Israel’s Cannabis Industry Pushes for Legalization: ‘The Market Would be Unlimited’
Israeli business leaders and public figures are pushing hard for the full legalization of marijuana, promoting it as a major boost for the economy and for the country’s role in the global cannabis industry.
“Everything will change dramatically overnight if there will be legalization,” former Israeli prime minister Ehud Olmert said in comments published Wednesday by the Associated Press. Domestically, “the market would be unlimited. It would be huge.”
While 100,000 Israeli citizens have permits for medical marijuana and possession is not criminalized, the industry is still hamstrung by government regulation and other legal restrictions.
“I really think that there is not a reason, except for some fears and obsessions and prejudices, that keeps [away] the complete legalization of cannabis,” said Olmert, who is an advisor to the Israeli marijuana firm Univo.
Olmert is not alone. Former Prime Minister Ehud Barak, former Foreign Minister Tzipi Livni, former Shin Bet Director Yaakov Peri, and other retired officials are also advisors to marijuana companies.
“It’s a market of several hundred millions of dollars, just in medical, and it’s growing very fast in Israel,” Barak told the Associated Press. “I expect that once it will be legalized, we will see a flourishing of the market for extreme, top-quality products.”
Israel has long been involved in cannabis research, and is where THC, the chemical that gives marijuana its psychoactive effects, was first isolated in 1964. There are currently 110 Israeli companies involved in the cannabis industry.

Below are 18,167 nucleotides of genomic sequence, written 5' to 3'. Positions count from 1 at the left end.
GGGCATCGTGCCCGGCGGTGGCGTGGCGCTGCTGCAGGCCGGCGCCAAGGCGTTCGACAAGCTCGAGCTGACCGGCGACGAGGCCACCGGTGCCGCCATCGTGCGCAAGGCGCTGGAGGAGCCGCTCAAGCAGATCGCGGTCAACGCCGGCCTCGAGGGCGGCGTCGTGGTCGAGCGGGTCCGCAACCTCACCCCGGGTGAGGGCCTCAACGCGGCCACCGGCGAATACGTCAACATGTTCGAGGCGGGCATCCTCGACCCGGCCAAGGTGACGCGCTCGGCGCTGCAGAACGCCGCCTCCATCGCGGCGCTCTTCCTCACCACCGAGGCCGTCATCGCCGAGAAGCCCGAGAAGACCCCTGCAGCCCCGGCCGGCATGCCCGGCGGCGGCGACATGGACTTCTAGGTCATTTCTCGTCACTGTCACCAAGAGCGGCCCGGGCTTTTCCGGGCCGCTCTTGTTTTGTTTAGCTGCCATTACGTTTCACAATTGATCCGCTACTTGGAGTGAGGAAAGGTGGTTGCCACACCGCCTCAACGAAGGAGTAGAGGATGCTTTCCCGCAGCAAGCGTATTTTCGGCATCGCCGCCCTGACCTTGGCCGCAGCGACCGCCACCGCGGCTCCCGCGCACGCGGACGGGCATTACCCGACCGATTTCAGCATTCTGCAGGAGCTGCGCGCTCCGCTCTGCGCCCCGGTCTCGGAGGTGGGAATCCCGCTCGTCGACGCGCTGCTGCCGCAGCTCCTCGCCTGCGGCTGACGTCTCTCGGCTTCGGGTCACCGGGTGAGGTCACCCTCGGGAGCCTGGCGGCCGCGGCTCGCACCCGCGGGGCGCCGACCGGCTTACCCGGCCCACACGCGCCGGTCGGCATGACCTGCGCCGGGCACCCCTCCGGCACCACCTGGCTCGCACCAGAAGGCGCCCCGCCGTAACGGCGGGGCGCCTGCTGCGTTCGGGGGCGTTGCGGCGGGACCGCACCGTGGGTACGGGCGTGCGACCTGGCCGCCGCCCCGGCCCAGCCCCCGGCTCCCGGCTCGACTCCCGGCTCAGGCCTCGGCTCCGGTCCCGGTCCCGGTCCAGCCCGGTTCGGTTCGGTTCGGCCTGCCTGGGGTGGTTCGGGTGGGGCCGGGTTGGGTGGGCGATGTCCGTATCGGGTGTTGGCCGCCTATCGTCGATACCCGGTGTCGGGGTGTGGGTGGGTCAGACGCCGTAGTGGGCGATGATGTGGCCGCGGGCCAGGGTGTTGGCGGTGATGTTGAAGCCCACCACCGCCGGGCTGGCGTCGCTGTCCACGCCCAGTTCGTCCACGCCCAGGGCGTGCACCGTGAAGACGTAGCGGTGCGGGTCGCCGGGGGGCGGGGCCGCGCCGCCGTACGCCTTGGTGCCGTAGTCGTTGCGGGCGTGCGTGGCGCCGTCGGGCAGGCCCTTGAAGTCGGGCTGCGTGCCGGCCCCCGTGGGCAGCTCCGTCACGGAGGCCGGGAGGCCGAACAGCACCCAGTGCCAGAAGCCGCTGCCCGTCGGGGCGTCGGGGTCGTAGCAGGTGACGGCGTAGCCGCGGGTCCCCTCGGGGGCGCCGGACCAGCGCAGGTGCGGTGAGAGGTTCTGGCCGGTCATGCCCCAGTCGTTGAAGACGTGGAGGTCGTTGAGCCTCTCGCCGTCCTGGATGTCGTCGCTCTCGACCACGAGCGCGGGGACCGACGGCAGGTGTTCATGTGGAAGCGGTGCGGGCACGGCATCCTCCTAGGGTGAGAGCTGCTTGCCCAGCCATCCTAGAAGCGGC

Yet the current state of the business is “not optimal” due to government interference, said Lilac Mandeles, the Israeli CEO of the TechforCann Europe cannabis accelerator. “Supporting early-stage initiatives is challenging in Israel in general.”
In particular, the export of cannabis products is heavily restricted, cutting Israel off from lucrative North American and European markets. As a result, the country’s burgeoning marijuana industry may soon cease to be competitive.
This has already led to on-the-ground consequences. Golan Bitton, the head of Univo, noted that while his facilities can manufacture up to 80 tons of marijuana annually, last year they produced only six tons, and part of that total was from imports.
Knesset member Sharren Haskel, whose New Hope party is among the governing coalition, is spearheading reforms that will “put Israel back on the forefront” of the cannabis industry. These are intended to open up exports for local companies, as well as cut through the red tape and restrictions that have, she said, “choked the entire market.”